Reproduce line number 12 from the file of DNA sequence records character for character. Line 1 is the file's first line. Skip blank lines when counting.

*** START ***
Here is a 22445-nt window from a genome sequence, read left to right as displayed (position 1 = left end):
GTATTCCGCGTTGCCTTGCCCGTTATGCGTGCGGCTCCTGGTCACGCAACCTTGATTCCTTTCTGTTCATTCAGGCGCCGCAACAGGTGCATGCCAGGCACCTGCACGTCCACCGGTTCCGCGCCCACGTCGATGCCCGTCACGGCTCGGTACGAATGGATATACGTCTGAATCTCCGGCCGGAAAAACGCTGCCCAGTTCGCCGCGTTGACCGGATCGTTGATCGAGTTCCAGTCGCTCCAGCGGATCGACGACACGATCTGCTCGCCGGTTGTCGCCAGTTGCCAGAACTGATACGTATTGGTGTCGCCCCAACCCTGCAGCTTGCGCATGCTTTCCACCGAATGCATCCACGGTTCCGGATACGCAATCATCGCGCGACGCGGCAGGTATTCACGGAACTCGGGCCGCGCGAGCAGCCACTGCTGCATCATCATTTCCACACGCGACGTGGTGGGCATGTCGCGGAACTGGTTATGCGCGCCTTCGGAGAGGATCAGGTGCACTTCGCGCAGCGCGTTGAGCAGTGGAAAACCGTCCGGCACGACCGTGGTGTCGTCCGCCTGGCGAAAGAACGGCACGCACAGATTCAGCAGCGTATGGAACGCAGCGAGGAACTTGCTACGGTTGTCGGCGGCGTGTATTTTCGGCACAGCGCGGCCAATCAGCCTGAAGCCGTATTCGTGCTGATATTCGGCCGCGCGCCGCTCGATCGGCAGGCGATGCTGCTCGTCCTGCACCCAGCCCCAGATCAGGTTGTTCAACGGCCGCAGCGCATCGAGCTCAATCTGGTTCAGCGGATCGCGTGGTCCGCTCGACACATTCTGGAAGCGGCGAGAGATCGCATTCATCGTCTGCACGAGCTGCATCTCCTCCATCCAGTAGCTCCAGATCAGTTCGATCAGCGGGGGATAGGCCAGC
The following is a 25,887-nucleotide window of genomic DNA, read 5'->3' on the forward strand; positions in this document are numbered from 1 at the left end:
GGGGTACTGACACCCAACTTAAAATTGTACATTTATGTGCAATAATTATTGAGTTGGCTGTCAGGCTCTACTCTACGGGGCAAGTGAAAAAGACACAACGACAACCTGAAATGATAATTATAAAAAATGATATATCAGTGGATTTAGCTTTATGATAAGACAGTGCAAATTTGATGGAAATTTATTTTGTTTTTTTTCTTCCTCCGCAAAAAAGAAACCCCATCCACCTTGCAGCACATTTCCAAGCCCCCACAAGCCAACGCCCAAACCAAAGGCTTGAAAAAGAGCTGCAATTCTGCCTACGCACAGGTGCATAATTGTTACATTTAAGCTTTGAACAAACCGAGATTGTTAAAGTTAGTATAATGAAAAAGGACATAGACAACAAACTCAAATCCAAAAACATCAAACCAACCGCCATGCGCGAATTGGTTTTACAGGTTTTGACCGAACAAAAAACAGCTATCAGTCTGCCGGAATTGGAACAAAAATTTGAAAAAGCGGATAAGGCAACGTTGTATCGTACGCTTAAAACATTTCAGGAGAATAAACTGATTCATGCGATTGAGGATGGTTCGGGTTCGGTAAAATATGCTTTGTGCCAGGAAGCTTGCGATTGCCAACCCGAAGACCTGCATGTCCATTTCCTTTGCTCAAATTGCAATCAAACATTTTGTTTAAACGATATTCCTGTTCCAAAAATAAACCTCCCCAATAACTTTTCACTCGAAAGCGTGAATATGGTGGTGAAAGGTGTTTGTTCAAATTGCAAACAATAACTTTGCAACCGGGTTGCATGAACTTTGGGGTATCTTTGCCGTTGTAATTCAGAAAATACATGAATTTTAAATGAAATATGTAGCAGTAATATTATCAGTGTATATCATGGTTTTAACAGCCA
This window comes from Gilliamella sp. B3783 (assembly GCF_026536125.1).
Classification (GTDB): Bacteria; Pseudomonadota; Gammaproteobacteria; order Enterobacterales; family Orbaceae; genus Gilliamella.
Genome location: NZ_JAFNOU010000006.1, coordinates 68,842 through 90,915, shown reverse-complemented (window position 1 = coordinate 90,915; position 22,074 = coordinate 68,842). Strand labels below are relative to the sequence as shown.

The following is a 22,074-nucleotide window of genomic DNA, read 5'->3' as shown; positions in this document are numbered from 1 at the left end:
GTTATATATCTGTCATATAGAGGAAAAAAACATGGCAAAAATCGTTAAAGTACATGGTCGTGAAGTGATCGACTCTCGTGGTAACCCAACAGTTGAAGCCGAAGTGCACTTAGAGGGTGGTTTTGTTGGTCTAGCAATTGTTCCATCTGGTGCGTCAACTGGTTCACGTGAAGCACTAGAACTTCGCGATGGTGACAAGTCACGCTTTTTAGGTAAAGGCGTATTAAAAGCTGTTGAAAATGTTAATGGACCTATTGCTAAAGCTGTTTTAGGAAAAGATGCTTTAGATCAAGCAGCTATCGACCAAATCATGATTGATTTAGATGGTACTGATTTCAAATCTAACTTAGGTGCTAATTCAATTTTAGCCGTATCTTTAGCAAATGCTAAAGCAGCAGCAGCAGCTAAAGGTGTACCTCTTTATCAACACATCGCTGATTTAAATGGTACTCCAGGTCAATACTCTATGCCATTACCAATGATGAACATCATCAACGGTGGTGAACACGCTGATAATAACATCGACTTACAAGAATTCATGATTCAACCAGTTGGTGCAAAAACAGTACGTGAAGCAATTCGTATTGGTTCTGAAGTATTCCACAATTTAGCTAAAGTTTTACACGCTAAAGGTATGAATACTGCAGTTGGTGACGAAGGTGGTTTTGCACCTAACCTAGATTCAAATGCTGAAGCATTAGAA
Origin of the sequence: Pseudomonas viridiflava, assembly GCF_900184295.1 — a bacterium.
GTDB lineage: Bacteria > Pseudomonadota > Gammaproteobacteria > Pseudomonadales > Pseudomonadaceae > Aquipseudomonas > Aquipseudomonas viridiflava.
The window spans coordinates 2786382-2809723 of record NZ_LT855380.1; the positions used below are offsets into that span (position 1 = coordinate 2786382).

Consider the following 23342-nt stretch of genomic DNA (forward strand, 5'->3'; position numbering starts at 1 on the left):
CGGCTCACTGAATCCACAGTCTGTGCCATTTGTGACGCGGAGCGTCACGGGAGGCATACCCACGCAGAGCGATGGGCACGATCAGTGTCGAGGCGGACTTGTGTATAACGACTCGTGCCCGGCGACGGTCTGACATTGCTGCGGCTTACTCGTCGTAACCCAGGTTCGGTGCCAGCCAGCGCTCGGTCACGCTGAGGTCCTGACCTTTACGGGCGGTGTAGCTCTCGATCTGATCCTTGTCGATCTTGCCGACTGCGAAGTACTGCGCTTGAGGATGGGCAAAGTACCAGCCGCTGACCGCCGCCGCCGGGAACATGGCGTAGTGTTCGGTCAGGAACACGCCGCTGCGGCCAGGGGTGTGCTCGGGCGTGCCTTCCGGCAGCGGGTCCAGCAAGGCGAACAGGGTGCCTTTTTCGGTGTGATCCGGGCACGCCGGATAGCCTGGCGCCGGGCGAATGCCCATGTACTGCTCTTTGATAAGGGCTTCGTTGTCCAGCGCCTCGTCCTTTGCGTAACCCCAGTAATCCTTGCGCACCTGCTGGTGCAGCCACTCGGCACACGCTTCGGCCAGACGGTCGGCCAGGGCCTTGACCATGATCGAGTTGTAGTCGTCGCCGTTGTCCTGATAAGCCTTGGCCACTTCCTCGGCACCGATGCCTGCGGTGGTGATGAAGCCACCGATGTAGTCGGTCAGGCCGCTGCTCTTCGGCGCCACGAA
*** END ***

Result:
The window spans coordinates 2786382-2809723 of record NZ_LT855380.1; the positions used below are offsets into that span (position 1 = coordinate 2786382).